After hearing some Econowaves and various driver and waveguide/horn combinations, I have found that not all drivers and waveguides are created equal. This comes as no surprise. You might like to read about a series of waveguide shootouts which include measurements of speakers like these, and listening impressions.
Waveguide shoot out 1 >
Waveguide shoot out 2 >
Are you looking for a speaker that ...
- is something different - not another slim floorstander!
- plays nicely with valve amps
- is room friendly - suits a room that can't be acoustically treated
- knows how to rock in a way that other speakers can't
- won't hurt the hip pocket
- is ideal for home theatre, not simply another hifi box
Read about it on the Audio Karma forum:
Econowave thread > (sign up required to view images)
or on Parts Express >
Warning: Information overload!
Don't expect to read it all in one sitting. Or 10 sittings. Read as much or as little as you like, but if you want to simply build it "monkey see, monkey do" style, then start here:
Standard version >
Deluxe version >
What about horn coloration?
If you've heard a compression driver based system before, you've probably experienced the coloration that most dislike. Earl Geddes has shed some light on the problems with horns and new designs have overcome the nasty shortcomings that many associate with horns. This is something that you need to experience.
Read about some listening impressions here >
What are the advantages of the Econowave?
1. Controlled dispersion
The waveguide maintains a flat response over a controlled angle such as 90 degrees and we aim to cross to the woofer at a point where it has a match polar response. A conventional two way with a dome tweeter and cone mid can't achieve this. The polar response will shift at the crossover. The only way to avoid the shift is to operate the tweeter down to where it has an omnidirectional dispersion. This isn't a desirable trait.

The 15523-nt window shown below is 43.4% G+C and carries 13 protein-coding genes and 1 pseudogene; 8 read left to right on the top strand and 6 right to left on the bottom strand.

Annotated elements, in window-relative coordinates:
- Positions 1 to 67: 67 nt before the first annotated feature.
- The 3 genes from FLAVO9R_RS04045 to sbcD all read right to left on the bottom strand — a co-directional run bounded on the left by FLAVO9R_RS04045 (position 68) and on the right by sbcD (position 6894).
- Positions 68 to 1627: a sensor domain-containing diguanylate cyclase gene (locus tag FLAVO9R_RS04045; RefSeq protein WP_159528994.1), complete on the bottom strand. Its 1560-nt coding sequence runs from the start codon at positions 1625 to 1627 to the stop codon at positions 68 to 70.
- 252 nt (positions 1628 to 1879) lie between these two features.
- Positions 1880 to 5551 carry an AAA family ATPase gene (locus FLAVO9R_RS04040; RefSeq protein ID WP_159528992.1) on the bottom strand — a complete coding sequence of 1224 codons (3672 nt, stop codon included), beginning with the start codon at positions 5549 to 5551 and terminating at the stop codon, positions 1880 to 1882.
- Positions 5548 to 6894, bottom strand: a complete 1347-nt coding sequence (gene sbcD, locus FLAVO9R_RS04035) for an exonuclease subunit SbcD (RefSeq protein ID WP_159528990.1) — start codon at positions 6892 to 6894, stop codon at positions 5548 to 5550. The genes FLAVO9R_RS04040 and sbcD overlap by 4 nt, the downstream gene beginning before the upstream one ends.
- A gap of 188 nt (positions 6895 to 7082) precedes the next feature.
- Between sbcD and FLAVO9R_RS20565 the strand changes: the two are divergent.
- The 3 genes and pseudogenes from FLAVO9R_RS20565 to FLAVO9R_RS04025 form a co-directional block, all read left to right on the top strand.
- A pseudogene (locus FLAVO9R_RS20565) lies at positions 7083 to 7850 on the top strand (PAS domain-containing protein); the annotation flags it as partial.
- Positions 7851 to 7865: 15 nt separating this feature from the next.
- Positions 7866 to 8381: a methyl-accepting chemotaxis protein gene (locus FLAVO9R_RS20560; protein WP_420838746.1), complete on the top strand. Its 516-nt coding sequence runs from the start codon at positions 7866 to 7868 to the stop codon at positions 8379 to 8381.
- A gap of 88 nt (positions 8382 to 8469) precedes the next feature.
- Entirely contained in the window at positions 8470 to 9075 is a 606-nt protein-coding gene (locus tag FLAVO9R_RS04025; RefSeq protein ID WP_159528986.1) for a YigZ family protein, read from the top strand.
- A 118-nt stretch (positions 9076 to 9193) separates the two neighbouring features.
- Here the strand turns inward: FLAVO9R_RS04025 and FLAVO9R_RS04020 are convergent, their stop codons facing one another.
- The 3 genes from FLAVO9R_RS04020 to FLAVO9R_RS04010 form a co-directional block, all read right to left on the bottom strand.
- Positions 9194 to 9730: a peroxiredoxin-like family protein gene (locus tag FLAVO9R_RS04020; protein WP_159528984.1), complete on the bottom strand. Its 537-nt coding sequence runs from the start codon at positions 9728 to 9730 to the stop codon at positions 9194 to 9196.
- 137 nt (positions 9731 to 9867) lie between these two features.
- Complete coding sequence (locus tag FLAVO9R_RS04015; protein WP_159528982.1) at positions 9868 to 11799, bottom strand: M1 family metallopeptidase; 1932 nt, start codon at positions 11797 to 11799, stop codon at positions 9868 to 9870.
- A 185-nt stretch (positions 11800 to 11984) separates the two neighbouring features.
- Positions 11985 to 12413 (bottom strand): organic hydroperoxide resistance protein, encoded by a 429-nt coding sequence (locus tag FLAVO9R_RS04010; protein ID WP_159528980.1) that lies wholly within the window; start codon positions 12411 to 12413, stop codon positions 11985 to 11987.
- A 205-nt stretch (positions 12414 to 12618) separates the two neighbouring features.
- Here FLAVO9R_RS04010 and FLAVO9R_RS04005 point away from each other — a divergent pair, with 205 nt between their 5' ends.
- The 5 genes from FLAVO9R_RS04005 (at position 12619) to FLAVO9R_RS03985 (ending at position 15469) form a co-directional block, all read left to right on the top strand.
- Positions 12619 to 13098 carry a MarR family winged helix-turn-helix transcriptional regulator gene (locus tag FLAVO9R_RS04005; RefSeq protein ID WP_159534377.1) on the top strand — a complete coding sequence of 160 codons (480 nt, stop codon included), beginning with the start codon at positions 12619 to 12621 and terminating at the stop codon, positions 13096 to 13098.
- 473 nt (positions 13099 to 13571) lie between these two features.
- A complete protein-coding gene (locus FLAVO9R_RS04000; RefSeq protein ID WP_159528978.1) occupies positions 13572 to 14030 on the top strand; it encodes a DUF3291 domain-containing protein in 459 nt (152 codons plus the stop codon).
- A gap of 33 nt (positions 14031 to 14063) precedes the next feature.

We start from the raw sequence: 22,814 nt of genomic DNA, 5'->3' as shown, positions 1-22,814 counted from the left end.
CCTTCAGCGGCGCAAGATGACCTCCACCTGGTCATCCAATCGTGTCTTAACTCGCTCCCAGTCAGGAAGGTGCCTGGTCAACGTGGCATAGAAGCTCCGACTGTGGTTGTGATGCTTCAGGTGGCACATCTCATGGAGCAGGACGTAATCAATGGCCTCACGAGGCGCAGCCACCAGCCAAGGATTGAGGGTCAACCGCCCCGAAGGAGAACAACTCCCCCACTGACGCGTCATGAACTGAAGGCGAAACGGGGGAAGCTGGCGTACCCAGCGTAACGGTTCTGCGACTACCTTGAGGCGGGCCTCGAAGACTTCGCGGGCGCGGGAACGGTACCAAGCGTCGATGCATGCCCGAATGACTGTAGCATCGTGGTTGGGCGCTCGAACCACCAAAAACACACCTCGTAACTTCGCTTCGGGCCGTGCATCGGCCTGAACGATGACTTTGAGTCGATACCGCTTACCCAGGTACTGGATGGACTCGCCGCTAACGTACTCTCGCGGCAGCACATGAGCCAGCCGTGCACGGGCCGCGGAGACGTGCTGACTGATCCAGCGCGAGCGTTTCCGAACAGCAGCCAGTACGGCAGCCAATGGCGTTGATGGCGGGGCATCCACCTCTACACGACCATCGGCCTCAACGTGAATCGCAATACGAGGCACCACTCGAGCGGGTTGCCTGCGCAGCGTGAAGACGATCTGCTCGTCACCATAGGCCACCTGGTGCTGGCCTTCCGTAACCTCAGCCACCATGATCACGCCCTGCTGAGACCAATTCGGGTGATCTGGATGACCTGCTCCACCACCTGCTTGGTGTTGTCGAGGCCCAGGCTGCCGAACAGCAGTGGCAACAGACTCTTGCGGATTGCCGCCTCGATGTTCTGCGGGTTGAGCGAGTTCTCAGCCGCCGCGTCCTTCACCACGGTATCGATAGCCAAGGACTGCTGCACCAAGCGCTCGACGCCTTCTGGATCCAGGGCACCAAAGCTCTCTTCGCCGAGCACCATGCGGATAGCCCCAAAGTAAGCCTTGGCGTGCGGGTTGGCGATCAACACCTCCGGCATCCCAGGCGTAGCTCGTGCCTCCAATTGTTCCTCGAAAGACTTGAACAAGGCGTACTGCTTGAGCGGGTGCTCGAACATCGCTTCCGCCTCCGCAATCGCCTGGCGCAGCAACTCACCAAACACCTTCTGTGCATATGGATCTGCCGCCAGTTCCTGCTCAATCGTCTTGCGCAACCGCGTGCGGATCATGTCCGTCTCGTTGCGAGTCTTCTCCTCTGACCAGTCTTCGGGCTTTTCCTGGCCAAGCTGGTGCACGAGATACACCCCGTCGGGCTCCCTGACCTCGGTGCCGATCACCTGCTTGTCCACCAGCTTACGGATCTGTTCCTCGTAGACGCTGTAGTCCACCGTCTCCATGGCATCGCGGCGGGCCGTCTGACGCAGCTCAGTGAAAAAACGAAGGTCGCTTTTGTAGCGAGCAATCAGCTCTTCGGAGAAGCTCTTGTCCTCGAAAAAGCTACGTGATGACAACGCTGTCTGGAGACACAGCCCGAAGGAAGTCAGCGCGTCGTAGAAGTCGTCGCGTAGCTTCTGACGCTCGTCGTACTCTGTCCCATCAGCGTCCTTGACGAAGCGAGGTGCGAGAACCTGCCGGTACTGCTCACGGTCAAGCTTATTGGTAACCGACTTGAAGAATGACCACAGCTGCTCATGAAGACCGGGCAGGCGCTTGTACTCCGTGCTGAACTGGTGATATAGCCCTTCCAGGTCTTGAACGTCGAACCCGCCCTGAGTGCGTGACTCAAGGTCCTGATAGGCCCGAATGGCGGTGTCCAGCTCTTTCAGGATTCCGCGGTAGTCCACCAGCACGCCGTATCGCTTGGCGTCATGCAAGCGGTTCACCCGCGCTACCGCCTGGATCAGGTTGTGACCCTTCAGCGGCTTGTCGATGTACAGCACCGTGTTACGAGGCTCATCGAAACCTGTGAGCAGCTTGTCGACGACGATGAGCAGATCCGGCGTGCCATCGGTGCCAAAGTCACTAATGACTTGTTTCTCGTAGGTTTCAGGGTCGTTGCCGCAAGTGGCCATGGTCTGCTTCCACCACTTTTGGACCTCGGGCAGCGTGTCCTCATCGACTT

Controlling dispersion means a better interaction with the room. The econowave usually has narrower vertical dispersion to avoid ceiling reflections.
2. High efficiency
A typical two way speaker is limited to around 87 db efficiency. This tends to limit dynamics as well as output level. Power is cheap but power compression and poor thermal dynamics are limiting factors. Higher efficiency is necessary for an effortless clean dynamic sound. The econowave has around 95 db efficiency and will sound almost twice as loud at modest input levels. This difference will increase with higher power input, since the Econowave will likely have higher power handling as well due to the use of pro drivers. The raw efficiency of a compression driver is around 108 db.
3. Easy to drive load
Typical driver choices will result in an 8 ohm load, which is easy to drive. Typical floorstanders have a 4 ohm load. Most AV receivers aren't suitable. With conventional hifi speakers, one has to spend more on the power amps. An Econowave speaker could eliminate the need for an amplifier upgrade and more than pay for itself.
I may in fact build my own Econowave. If I do, it will be an active 10" version and the result is likely to become a surround speaker. The longer term plan is to build a 15" active version with the B&C DE200 compression driver and Acoustic Elegance TD15M. It's a toss up between starting with a budget version first, or simply going for the deluxe version. I'm also planning to build my own waveguides, so this wouldn't really be an Econowave project, but the design approach would be similar.
Do you want to buy one but can't build it?
You have two options. One is to source all the parts and have a cabinet built locally. The other is to purchase a Geddes kit. They are designed by Dr Earl Geddes who appears to be leading the field and is a pioneer when it comes to waveguides. If they fall within your budget, seriously consider the Geddes kits. Even if you don't buy them, at least read some of the papers.
Geddes speaker kits >
Geddes papers >
Which Econowave should I choose?
I have a couple of suggestions:
- avoid the Selenium D220Ti and other titanium compression drivers - much better drivers are available
- avoid the Dayton round waveguide/horn - the Pyle unit is better sounding and measures very well
- adding reticulated foam is highly recommended, but must be allowed for in the crossover
- even when using a poorly made adaptor, better drivers like B&C DE250 and BMS 4550 sound better than the Selenium which is intended for screw fit waveguides and horns